Consumer loans grew $1.7 billion from the third quarter. Similar to trends we've highlighted throughout the year, we had growth in first mortgage loans and credit card balances and declines in junior lien mortgages, auto, and other revolving and installment loans. As a reminder, growth in the first quarter will be impacted by seasonally lower mortgage origination and credit card balances.

Auto originations were relatively flat linked quarter and were down 33% from a year ago. We've reduced volumes while strengthening the credit profile of this portfolio, and our original volume with a FICO score above 640 grew to 85% of total originations in the fourth quarter, up from 76% a year ago. We expect balances will continue to decline throughout 2018, given the transformational changes we're making in the business.

Our deposits reached a record high in the fourth quarter, and our average deposits increased 2% from a year ago. Our average deposit cost increased two basis points from the third quarter and was up 16 basis points from a year ago. The market hasn't made changes to the rates paid on consumer and small business banking deposits and neither have we. As fed funds and LIBOR have increased, we have had incremental deposit repricing for commercial and wealth and investment management customers. If the Tax Act drives stronger industry loan growth this year, deposit betas could be impacted somewhat as market demand for deposits increases to fund this growth.

Our full-year 2017 net interest income increased 4%, consisting with the expectation we provided at Investor Day. Net interest income in the fourth quarter declined $136 million from the third quarter, primarily driven by the $183 million reduction to net interest income from adjustments related to leverage leases due to the Tax Act, which we do, slowing yields in the quarter.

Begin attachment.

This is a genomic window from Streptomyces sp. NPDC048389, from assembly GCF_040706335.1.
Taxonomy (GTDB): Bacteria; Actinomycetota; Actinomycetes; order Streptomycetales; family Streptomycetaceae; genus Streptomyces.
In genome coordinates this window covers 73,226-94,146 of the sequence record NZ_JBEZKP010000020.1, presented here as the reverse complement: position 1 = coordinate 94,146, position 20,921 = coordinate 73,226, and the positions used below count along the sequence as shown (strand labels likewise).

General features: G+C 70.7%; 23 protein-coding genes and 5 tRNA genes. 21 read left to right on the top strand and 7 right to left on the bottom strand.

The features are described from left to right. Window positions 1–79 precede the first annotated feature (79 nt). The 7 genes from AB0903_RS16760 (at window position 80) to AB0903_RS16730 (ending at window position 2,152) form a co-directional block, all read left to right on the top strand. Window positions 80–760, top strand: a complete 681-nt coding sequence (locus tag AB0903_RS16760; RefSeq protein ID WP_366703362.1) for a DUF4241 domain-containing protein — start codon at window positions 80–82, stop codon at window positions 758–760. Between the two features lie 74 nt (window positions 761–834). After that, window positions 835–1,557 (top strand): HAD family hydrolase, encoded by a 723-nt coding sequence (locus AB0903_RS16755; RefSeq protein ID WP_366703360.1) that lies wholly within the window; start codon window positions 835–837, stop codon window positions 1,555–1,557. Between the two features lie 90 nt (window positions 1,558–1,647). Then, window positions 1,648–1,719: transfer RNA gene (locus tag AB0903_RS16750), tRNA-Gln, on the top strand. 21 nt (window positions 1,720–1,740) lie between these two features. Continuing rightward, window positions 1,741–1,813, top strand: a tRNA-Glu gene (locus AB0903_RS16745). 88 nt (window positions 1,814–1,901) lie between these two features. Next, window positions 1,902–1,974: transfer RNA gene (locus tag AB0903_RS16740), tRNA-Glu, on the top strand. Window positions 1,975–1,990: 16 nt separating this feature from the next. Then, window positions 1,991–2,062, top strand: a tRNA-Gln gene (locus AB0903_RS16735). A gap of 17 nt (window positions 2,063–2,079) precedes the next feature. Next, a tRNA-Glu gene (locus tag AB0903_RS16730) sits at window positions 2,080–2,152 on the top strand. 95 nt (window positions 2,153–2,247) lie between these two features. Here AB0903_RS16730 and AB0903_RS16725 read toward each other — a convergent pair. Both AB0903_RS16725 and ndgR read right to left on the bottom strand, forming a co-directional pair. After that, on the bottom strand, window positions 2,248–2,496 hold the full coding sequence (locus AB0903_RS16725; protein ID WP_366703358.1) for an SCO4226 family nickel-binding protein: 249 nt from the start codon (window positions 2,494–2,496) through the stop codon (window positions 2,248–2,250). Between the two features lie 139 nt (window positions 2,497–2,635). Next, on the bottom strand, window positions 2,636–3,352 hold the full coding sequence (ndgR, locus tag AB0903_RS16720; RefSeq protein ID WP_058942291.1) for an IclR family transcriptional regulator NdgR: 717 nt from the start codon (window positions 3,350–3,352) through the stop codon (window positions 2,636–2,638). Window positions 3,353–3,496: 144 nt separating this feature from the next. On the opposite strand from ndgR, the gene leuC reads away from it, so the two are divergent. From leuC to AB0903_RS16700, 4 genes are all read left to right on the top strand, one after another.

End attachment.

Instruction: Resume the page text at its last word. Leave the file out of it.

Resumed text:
Similarly, our NIM was down two basis points to 284 as the negative impacts from the adjustment related to leverage leases and growth in average deposits was partially offset by lower average long-term debt and a modest benefit from all other growth, repricing, and variable terms.

Investors often ask us about or loan swaps, so let me provide some additional details on our position. As we've previously disclosed, between 2014 and 2016, we entered in to receive fixed rate swaps to hedge some of our LIBOR based commercial loans when the expectation was for interest rates to be lower for longer. We converted lower yielding floating rate loans into higher yielding fixed rate loans. At the peak, we had $86 billion worth of loan swaps.

We actively managed these positions, and starting in the third quarter, we began to unwind some of them. At year end, we had $51 billion of notional outstanding and we've unwound more early this year, leaving us with a current notional value closer to $30 billion. The reduction in swaps will reduce interest income from these loans in 2018, but it's increased our interest rate sensitivity from the low end back to near the midpoint of our range of 5-15 basis points for a 100-basis point parallel shift in the yield curve.